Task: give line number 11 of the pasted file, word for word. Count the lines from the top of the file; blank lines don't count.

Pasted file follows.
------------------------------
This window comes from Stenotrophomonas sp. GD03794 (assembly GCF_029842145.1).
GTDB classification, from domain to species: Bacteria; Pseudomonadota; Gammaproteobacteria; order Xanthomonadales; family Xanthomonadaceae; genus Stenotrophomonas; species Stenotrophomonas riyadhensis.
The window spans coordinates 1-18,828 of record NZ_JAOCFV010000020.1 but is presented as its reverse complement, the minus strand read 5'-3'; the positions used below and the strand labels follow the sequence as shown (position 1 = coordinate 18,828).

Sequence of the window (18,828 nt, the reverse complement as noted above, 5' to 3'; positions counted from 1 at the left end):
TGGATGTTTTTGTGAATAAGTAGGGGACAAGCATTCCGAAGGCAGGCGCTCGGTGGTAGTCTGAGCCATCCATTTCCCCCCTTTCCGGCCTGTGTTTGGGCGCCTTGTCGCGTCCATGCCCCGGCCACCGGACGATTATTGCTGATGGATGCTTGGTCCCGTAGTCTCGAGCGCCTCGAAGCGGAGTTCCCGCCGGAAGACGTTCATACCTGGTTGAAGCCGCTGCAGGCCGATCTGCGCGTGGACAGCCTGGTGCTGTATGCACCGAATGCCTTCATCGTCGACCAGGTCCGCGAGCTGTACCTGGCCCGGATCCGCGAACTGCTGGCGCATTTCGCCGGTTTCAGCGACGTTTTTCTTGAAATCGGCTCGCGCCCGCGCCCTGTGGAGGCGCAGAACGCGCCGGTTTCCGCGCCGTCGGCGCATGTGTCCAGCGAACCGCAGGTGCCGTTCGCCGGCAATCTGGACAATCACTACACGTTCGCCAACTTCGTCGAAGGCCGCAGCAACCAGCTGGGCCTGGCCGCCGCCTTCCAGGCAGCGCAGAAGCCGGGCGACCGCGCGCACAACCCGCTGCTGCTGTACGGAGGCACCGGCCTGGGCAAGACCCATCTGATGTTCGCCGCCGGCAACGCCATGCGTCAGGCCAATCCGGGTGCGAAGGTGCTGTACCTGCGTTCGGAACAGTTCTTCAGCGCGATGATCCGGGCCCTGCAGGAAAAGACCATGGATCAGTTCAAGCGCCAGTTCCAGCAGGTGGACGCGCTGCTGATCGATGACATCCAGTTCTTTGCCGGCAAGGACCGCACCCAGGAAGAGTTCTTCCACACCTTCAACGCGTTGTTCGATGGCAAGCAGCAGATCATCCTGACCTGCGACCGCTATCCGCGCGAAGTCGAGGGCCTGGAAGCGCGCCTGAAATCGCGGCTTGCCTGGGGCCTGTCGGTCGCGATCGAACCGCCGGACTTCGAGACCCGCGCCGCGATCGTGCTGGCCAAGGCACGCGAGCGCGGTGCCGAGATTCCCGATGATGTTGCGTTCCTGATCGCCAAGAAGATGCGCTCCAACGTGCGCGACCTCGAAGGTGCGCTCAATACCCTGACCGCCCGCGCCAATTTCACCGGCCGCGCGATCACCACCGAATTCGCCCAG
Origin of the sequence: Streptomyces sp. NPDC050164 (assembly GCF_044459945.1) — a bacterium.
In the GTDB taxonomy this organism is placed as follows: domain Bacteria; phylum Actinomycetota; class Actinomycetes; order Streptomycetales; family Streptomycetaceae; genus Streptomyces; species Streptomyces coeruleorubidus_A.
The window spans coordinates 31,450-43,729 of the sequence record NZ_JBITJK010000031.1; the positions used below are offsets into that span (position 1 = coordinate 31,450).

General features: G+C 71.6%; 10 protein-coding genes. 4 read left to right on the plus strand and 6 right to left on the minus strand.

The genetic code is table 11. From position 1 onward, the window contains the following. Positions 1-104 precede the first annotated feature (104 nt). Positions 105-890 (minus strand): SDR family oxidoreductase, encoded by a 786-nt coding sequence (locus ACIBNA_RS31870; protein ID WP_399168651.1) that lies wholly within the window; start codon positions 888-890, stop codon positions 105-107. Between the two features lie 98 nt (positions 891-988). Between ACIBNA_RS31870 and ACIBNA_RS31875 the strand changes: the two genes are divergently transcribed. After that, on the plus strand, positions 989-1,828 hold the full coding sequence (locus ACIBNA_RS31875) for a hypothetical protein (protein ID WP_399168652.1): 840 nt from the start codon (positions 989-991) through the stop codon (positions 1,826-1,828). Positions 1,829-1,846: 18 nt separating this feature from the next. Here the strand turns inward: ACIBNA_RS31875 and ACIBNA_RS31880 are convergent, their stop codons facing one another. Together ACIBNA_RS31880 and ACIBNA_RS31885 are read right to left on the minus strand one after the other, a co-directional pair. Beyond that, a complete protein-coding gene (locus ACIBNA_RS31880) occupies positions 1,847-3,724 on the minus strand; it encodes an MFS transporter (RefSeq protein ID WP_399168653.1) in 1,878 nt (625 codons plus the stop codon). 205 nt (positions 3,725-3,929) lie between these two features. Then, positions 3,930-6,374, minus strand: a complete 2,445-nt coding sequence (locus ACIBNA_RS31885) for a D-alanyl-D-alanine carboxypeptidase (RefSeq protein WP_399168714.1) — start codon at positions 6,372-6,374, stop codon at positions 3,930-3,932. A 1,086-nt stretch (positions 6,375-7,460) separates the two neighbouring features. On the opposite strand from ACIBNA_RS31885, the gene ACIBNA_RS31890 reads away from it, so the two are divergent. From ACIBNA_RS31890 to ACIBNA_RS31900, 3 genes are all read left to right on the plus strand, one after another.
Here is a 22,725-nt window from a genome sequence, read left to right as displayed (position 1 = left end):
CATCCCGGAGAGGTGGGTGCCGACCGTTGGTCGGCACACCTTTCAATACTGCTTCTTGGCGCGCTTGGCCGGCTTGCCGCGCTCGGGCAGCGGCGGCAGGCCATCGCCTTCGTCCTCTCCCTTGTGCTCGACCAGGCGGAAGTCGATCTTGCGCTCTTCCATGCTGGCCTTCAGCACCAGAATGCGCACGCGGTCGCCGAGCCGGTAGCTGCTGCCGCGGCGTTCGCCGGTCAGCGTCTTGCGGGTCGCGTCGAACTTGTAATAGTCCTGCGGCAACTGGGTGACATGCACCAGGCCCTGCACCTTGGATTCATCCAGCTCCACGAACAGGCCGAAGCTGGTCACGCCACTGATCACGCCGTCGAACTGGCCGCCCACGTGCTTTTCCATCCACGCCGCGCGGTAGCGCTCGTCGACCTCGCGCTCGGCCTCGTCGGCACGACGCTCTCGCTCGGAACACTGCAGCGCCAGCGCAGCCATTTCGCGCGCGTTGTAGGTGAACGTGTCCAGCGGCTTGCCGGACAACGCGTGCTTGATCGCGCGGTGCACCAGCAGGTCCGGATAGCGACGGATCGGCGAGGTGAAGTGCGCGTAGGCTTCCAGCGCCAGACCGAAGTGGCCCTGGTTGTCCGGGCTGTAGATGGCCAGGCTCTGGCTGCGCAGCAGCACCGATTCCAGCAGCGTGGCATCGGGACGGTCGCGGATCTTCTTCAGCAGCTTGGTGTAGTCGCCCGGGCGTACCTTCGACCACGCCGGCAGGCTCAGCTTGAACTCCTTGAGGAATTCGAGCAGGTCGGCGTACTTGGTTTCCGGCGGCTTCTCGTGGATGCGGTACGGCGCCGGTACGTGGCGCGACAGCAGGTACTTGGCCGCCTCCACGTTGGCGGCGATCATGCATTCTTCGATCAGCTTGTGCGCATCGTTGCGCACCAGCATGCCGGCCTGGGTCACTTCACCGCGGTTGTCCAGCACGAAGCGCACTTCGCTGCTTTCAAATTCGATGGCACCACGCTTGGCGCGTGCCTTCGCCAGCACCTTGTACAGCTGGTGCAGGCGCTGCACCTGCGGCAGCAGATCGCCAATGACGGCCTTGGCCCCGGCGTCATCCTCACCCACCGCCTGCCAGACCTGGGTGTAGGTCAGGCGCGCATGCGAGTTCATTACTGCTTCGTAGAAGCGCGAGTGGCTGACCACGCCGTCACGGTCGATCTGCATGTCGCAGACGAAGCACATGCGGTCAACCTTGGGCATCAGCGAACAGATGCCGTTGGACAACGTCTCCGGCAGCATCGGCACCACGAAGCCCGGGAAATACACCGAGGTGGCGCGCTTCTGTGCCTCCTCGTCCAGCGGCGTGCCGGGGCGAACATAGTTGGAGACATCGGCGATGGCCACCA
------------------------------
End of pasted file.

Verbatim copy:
Here is a 22,725-nt window from a genome sequence, read left to right as displayed (position 1 = left end):